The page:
Gary Heminger, president and chief executive officer of Marathon Petroleum Corp.
COLUMBUS -- Ohio Monday launched its private, nonprofit economic development experiment but did so with a sole representative from the northwest region of the state.
Gov. John Kasich Monday appointed eight members of what eventually will be a nine-member JobsOhio board.
Among the appointees was Gary R. Heminger, president and chief executive officer of Marathon Petroleum Corp., the new Findlay-based spinoff of Marathon Oil.
The rest of the board is made up of three members each from the Cleveland and Columbus areas and one from Cincinnati. The panel features no voice from Dayton nor the southeast Appalachian region, although Mr. Kasich said geographic balance was considered.
"But again we wanted to get the best people that we could possibly get," he said. "We will move over time. Some of these are one-year terms. It'll all even itself out and balance itself out … "
JobsOhio was created legislatively to give the state's economic development efforts a freer rein to court private capital to mix with taxpayer dollars to invest and partner in development deals. It will work with six regional economic development groups, including Toledo's Regional Growth Partnership.
Of the eight members, two are black men and one is a woman. The remaining five are white men.
"It's pretty clear, after an initial rough start here, diversity is a big deal for me, period, across the board," Mr. Kasich said. The Republican governor faced criticism when he first put together his cabinet for its lack of racial and gender balance.
State Rep. Matt Szollosi (D., Oregon) said of the panel, "The three C's seem to be well represented. There's nobody from Toledo, nobody from organized labor. It will still operate in almost complete secrecy. We all hope jobs are created, but there is no excuse for the JobsOhio exemption from Ohio's public records law."
Also among the appointees is Ohio State University President E. Gordon Gee and Mr. Kasich's former jobs czar and development director, Mark Kvamme, who was immediately elected president and interim chief investment officer for JobsOhio.
Mr. Kasich's choice of Mr. Heminger for a nearly four-year term on the panel follows his visit to Findlay last week to mark Marathon Petroleum's spinoff from its Houston parent. The new corporation instantly became northwest Ohio's largest firm and the fifth largest oil refiner in the nation with $62.5 billion in sales last year. The company expects to add 100 jobs this year.
"Gary's going to be very helpful to us in terms of being prepared for the development of Utica and Marcellus shale [for oil and natural gas production]," Mr. Kasich said.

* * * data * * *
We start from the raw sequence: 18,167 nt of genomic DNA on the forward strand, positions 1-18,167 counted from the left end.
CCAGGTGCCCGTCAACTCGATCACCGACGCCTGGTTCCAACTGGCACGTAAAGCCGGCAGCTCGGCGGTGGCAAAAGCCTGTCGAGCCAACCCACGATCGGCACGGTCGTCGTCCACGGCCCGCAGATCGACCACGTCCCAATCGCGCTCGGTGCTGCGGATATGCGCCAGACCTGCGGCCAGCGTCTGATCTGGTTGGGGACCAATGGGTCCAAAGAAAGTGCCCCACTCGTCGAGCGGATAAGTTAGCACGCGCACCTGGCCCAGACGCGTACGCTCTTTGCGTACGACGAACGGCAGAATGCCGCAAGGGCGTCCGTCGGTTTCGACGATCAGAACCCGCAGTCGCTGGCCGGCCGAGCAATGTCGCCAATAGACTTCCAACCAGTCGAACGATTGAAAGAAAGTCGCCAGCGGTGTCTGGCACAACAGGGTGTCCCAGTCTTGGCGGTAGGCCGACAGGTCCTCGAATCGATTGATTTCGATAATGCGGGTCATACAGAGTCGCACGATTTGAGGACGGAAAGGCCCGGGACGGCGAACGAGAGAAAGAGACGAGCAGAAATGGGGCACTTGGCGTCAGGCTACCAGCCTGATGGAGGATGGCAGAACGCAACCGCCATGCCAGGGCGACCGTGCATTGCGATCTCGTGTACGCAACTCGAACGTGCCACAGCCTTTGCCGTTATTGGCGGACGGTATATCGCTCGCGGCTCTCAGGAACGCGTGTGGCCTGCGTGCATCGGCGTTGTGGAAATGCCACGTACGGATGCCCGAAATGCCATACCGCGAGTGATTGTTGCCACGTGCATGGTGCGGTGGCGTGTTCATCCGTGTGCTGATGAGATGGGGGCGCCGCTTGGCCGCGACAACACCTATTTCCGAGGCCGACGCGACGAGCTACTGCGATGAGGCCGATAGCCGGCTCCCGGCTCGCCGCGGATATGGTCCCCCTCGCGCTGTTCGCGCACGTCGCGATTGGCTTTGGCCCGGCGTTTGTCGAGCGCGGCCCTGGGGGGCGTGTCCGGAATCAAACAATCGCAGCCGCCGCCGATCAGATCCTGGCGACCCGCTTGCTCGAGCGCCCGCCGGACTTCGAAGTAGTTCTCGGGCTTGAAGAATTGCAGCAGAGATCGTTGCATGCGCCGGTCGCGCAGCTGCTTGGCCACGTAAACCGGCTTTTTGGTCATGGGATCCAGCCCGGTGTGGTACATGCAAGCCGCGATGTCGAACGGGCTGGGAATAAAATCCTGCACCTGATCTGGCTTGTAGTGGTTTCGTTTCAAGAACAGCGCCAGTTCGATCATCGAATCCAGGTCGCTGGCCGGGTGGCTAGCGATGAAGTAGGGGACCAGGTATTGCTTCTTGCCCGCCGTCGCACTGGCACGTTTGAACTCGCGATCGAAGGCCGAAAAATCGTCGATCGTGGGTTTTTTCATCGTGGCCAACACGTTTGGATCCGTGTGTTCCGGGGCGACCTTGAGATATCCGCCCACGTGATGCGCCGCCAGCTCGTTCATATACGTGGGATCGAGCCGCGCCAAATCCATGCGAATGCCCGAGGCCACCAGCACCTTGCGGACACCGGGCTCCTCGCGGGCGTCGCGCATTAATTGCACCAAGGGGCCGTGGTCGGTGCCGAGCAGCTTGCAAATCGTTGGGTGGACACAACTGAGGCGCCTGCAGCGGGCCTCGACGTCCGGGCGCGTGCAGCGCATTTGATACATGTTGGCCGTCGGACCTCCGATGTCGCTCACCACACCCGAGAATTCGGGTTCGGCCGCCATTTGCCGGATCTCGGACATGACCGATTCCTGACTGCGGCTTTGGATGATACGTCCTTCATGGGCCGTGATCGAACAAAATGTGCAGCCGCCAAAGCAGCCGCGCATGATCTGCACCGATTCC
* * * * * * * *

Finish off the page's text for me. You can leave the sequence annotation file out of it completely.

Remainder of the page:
He said several people his administration approached about serving on the board declined because of possible conflicts of interest. Mr. Heminger had no such qualms.
"We certainly did all of our homework and checked everything out to ensure that there were no conflicts," Mr. Heminger said.
Although Marathon Petroleum received incentives from the existing development department, Mr. Heminger said he doesn't expect the company to be a likely candidate for JobsOhio venture capital.
Mr. Kasich has yet to name the final board member.
"I don't know who they're looking at for the ninth member, but you can trust that I'll certainly look after northwest Ohio," Mr. Heminger said.
Mr. Kvamme's appointment to the panel he helped create came as no surprise. A long-time friend of Mr. Kasich's, the Silicon Valley venture capitalist was lured to Ohio to serve as development director at a $1 salary while the nonprofit corporation was created.
When constitutional questions arose over a California resident serving as director of an Ohio state department, Mr. Kasich transferred Mr. Kvamme to his office to serve as jobs czar. Although still a partner in California-based Sequoia Capital, Mr. Kvamme is now a legal Ohio resident.
A search for a permanent chief investment officer is under way.
The board Monday tentatively set the salary at $300,000 a year, plus potential bonuses.
Mr. Kvamme, however, waived the salary in favor of his current $1-a-year paycheck while a national search is conducted. He is a candidate for the job.
JobsOhio held its first meeting, making plans to take over some functions of the development department and to negotiate the purchase of the state's wholesale liquor business for about $1.2 billion.
Liquor sales still will be run by the Department of Commerce, but its profits will be redirected to JobsOhio to provide funds for business capital investment and job training.
Besides Mr. Heminger, Mr. Kvamme, and Mr. Gee, the board members are:
Bob McDonald, Cincinnati, chairman of the board, president, and CEO of Procter & Gamble.
James C. Boland, Cuyahoga County, retired vice chairman of Ernst & Young and former president, CEO, and vice chairman of Cavaliers Operating Co.
Steven A. Davis, board chairman and CEO of Columbus-based Bob Evans Farms Inc.
Dr. Martin Harris, Geauga County, chief information officer and chairman of information technology at the Cleveland Clinic.
Pamela Springer, president and CEO of Columbus-based Manta Media Inc.
Contact Jim Provance at: firstname.lastname@example.org or 614-221-0496.
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